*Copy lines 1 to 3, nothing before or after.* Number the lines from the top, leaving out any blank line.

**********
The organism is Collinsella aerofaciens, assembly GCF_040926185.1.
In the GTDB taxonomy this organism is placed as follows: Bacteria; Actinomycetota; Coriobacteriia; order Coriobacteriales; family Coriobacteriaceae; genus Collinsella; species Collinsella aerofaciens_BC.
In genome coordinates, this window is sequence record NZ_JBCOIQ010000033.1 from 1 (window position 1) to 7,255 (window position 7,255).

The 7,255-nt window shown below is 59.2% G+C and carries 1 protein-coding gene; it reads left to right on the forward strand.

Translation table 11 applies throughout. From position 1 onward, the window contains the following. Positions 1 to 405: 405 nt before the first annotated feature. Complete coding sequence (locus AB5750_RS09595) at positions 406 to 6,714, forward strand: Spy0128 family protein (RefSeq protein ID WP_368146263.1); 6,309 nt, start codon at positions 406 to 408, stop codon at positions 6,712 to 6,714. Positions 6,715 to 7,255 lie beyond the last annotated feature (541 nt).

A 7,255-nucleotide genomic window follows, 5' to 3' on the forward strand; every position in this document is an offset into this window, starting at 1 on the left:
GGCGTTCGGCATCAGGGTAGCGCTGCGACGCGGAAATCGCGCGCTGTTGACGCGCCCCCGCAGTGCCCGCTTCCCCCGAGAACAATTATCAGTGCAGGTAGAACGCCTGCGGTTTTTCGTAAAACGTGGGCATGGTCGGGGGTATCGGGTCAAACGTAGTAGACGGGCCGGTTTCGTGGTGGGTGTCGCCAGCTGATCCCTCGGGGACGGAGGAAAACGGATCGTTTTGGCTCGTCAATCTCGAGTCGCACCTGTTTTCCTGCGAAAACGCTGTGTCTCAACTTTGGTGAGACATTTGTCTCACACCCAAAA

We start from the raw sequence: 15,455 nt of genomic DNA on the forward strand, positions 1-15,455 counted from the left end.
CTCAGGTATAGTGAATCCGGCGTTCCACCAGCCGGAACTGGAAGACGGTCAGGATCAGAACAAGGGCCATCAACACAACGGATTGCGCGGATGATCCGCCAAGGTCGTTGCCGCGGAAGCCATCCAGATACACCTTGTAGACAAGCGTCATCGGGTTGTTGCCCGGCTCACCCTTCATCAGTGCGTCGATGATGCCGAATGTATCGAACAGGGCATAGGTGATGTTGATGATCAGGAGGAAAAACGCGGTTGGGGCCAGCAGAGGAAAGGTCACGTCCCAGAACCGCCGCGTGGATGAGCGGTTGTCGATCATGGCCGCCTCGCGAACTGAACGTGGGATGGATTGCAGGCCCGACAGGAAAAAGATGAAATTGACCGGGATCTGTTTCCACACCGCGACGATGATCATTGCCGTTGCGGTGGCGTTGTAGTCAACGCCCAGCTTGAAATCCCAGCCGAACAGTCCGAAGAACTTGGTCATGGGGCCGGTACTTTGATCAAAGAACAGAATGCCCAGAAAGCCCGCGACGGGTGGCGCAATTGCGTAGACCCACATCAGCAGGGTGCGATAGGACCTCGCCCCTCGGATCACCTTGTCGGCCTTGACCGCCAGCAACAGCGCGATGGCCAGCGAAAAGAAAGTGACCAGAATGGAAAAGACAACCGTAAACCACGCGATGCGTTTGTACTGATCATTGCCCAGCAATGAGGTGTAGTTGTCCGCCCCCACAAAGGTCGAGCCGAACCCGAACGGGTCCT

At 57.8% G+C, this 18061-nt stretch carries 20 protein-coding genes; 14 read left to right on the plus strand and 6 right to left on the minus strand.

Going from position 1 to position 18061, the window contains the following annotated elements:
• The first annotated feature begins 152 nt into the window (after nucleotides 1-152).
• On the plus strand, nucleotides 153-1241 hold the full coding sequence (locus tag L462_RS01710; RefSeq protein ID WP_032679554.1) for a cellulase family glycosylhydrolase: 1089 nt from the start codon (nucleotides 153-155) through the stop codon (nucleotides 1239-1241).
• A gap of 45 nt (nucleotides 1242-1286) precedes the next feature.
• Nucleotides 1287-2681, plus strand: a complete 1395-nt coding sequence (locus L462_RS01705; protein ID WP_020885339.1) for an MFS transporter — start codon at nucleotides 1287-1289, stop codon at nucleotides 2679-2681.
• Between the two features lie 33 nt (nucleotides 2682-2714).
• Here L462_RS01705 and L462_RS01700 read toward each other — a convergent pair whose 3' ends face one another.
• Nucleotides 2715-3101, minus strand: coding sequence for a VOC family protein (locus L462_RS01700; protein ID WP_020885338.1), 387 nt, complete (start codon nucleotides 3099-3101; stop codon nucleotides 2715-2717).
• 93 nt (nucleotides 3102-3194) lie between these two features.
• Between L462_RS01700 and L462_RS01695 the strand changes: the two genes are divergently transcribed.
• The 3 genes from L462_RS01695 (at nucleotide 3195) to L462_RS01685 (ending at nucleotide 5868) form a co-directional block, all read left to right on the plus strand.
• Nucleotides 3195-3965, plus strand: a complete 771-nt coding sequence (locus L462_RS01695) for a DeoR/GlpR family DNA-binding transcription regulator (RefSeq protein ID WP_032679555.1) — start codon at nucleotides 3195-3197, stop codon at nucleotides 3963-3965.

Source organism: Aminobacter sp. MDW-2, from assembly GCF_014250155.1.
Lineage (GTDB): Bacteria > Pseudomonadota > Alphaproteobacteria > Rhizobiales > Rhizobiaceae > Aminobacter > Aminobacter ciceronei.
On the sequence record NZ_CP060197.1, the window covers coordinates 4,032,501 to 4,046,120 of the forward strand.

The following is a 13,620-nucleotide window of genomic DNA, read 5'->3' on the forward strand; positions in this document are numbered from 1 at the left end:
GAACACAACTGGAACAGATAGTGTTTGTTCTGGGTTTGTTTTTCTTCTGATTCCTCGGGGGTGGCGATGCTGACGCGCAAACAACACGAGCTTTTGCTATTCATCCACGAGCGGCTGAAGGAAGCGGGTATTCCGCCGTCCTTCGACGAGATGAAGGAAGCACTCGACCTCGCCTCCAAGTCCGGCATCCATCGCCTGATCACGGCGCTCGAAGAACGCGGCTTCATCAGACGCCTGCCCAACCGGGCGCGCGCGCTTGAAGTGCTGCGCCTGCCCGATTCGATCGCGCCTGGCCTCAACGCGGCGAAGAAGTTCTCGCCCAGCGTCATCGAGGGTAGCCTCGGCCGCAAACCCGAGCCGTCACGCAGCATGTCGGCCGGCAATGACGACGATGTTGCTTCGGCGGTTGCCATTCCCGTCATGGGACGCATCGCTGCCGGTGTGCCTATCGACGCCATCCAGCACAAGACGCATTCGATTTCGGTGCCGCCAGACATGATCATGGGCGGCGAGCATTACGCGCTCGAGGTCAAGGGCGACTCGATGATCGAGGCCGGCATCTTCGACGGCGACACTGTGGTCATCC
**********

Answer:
The organism is Collinsella aerofaciens, assembly GCF_040926185.1.
In the GTDB taxonomy this organism is placed as follows: Bacteria; Actinomycetota; Coriobacteriia; order Coriobacteriales; family Coriobacteriaceae; genus Collinsella; species Collinsella aerofaciens_BC.
In genome coordinates, this window is sequence record NZ_JBCOIQ010000033.1 from 1 (window position 1) to 7,255 (window position 7,255).